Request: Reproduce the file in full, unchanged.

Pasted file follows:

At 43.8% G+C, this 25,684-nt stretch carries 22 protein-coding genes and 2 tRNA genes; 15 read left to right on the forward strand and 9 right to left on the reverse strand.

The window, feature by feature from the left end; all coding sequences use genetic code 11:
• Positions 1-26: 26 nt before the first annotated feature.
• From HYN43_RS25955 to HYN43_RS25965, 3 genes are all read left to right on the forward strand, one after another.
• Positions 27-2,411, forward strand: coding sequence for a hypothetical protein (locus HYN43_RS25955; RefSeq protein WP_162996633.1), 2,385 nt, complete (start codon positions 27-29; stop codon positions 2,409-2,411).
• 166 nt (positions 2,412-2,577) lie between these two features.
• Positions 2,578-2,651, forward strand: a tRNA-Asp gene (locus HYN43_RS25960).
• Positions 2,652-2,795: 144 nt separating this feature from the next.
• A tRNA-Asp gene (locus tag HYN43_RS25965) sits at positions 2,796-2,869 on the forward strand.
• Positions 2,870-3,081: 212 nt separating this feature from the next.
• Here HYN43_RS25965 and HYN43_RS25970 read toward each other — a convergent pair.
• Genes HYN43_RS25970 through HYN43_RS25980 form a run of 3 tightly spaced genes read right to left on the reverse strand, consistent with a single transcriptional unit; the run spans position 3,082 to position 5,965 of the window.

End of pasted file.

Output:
At 43.8% G+C, this 25,684-nt stretch carries 22 protein-coding genes and 2 tRNA genes; 15 read left to right on the forward strand and 9 right to left on the reverse strand.

The window, feature by feature from the left end; all coding sequences use genetic code 11:
• Positions 1-26: 26 nt before the first annotated feature.
• From HYN43_RS25955 to HYN43_RS25965, 3 genes are all read left to right on the forward strand, one after another.
• Positions 27-2,411, forward strand: coding sequence for a hypothetical protein (locus HYN43_RS25955; RefSeq protein WP_162996633.1), 2,385 nt, complete (start codon positions 27-29; stop codon positions 2,409-2,411).
• 166 nt (positions 2,412-2,577) lie between these two features.
• Positions 2,578-2,651, forward strand: a tRNA-Asp gene (locus HYN43_RS25960).
• Positions 2,652-2,795: 144 nt separating this feature from the next.
• A tRNA-Asp gene (locus tag HYN43_RS25965) sits at positions 2,796-2,869 on the forward strand.
• Positions 2,870-3,081: 212 nt separating this feature from the next.
• Here HYN43_RS25965 and HYN43_RS25970 read toward each other — a convergent pair.
• Genes HYN43_RS25970 through HYN43_RS25980 form a run of 3 tightly spaced genes read right to left on the reverse strand, consistent with a single transcriptional unit; the run spans position 3,082 to position 5,965 of the window.